Tents come in a variety of sizes and models. If you recently purchased a new tent, it’s important to read the manufacturer’s instructions on how to set it up properly. Like any other camping gear and equipment, it’s ideal to test it out at home first to make sure that all the parts are complete and everything is in good condition.
Tent care is continuous – give it the right care it needs before, during and after use.
Once you’re at your campsite and ready to set up camp, keep these tips in mind to help prolong the life of your tent:
- Choose a good spot to set up camp – An ideal spot to pitch your tent would be an area that is smooth and level. Be sure to clear the area of rocks, twigs, pine cones and other debris that could cause a tear on your tent floor. If there’s a good spot under or near a tree, that’s even better – this will help break wind and give you shade from the sun and rain, protecting your tent as well.
- Protect your tent floor – Give your tent floor some added protection by using a footprint. A footprint is a custom-cut ground cloth designed for your tent’s floor, providing you with an ever smoother surface to set-up in and further protects the floor from abrasion. Other options include a tarp or the generic ground cloth.
- Don’t expose your tent to too much sun – The sun’s UV rays degrade the fabrics of your canopy and rainfly over time, that’s why it’s not advisable to leave it out in the sun for extended periods of time. If you’re going to be away for a while, be sure to move your tent away from the sun.
Once your tent is up, there are some things you can do to keep it protected while in use:
- Leave your boots outside – Even if your tent is big enough for you to stand up or walk around in (yes, there are tents this huge!), leave your shoes or boots outside. Dirt, small rocks, pebbles and grit will not only make your sleeping space dirty, but may puncture your tent’s fabric as well.
- Don’t bring food inside – Another thing to leave outside of your vestibule are food and drinks. There are plenty of insects out in the woods and some might chew through the fabric to get to the food inside. Just be sure to keep your food in tight, sealed containers outside!
- Treat zippers with care – Be gentle when opening and closing the zippers. If they get stuck, don’t force it – what you can do is to hold the zipper track with one hand while gently moving the slider upwards while wiggling it until the stuck fabric is free.
When your trip is over and you’re ready to pack up, follow these tips to provide further care for your tent:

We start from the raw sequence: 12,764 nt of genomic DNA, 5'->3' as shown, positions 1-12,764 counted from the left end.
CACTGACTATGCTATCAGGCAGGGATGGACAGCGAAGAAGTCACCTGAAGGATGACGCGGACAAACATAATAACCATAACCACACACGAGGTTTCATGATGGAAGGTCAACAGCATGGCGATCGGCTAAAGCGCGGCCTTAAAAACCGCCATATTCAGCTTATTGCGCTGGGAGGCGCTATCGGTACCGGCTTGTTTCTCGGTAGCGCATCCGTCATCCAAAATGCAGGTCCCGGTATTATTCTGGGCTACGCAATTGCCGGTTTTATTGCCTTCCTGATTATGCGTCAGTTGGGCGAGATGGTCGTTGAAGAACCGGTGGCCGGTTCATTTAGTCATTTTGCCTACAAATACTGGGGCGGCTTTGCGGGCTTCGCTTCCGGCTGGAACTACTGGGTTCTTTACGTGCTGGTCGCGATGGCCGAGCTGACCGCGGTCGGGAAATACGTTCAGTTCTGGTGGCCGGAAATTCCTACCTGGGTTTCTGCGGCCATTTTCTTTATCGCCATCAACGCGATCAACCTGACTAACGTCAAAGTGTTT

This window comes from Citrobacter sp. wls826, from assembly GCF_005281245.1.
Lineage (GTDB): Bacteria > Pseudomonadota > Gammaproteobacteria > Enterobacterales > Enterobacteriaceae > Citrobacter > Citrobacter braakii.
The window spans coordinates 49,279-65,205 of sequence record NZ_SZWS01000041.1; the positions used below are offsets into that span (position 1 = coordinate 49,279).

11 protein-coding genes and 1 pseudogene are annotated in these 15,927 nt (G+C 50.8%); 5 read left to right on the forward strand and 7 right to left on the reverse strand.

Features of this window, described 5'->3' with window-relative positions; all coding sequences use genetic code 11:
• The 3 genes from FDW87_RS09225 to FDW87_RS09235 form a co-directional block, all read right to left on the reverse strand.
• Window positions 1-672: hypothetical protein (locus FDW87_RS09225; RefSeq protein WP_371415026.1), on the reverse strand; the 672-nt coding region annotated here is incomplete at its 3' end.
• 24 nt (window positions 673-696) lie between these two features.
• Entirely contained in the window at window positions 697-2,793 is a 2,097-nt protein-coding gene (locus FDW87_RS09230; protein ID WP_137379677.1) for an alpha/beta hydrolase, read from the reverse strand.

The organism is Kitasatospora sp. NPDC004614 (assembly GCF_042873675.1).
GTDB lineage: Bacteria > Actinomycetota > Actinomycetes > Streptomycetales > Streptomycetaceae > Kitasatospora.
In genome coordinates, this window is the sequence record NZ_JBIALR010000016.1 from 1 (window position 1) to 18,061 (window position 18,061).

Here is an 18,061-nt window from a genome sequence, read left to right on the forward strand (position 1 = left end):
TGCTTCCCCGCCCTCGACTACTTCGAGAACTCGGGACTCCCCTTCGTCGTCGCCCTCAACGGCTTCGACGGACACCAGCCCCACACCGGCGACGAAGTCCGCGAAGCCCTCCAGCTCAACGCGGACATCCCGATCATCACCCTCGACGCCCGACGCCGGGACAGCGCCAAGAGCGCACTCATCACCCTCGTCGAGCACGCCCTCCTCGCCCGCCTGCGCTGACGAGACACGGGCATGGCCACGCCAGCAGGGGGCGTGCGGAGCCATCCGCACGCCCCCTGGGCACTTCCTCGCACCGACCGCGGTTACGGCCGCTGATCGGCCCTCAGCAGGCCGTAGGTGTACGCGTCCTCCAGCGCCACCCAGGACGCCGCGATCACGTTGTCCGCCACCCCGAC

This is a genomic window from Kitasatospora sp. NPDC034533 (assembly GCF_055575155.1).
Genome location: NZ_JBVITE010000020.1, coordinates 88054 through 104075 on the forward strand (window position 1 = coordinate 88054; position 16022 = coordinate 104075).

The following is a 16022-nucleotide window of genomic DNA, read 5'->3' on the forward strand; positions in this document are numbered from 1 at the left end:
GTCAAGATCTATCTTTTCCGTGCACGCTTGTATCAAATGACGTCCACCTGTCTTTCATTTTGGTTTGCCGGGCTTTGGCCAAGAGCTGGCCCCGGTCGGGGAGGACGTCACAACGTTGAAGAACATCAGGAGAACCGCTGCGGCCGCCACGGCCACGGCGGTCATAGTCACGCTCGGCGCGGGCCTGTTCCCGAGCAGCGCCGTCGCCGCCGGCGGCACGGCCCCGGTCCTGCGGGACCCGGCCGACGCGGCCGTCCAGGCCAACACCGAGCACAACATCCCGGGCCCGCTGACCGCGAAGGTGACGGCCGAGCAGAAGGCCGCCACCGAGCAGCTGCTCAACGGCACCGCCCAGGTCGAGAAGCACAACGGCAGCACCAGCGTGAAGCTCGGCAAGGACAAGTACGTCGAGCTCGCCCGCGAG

- Clean it out – Once you’ve cleared the space of your sleeping gear and other items, it’s important to clean out the floor. Give it a good shake to get rid of dirt and other debris, then gently wipe the floor with a clean, damp cloth.
- Break down your poles right – Experts advise that it is ideal to start in the middle when breaking down the poles, as this will distribute the tension along the cord evenly. Do this with each half section until your pole is fully folded.
- Dry before packing – Even if you didn’t experience rain during your trip, your tent still accumulated condensation, which will damage the fabric when left, that’s why it’s important to make sure it’s completely dry before packing it up. Drape or hang your tent over a tree branch or a large boulder, just be careful not to poke the fabric! When your tent is completely dry, roll it up (instead of stuffing) it in the sack.
How To Clean Your Tent At Home
It’s ideal to wash and your tent every after trip. Dirt, mud and grime left on a tent will do damage in the long run so take the time to clean it – this is an easy thing to do that will help prolong the life of your tent.
What you’ll need:
- Cold to lukewarm water
- Mild dishwashing soap, preferably fragrance-free
- Tent Cleaner
- Non-abrasive cloth or sponge
- Tub (or a bath tub if you have a larger unit)
Use a small amount of mild soap and the cloth to spot clean the areas of the tent that are visibly dirty. If it has mildew, mold or a foul odor, you can use an enzyme cleaner (just follow the directions to use on the bottle strictly ). For pine sap, wet wipes will do the job but be sure to rinse with water thoroughly afterwards. Don’t forget to wipe down your poles as well to remove dirt, dust, sand and salt. Lastly, use a brush to remove accumulated debris and residue from the zippers.
Fill the tub with water then add the tent cleaner (read the directions about how much to use and how long to soak the tent). Turn your tent inside out before immersing it and the rainfly into the tub of water and cleaner. Drain the tub and refill it with water. Immerse the tent and rainfly again. Do this 2 to 3 times to get all of the soap off.
When you’re done cleaning comes the most important part – drying! Set it up or hang it in a shaded area until completely dry. If the weather is wet, you can dry it inside in a cool, dry, non-carpeted area. Once completely dry, store your tent loosely in a cool, dry area like a gear closet or a garage.
Follow these tent care tips and your tent will be of service to you for many years to come!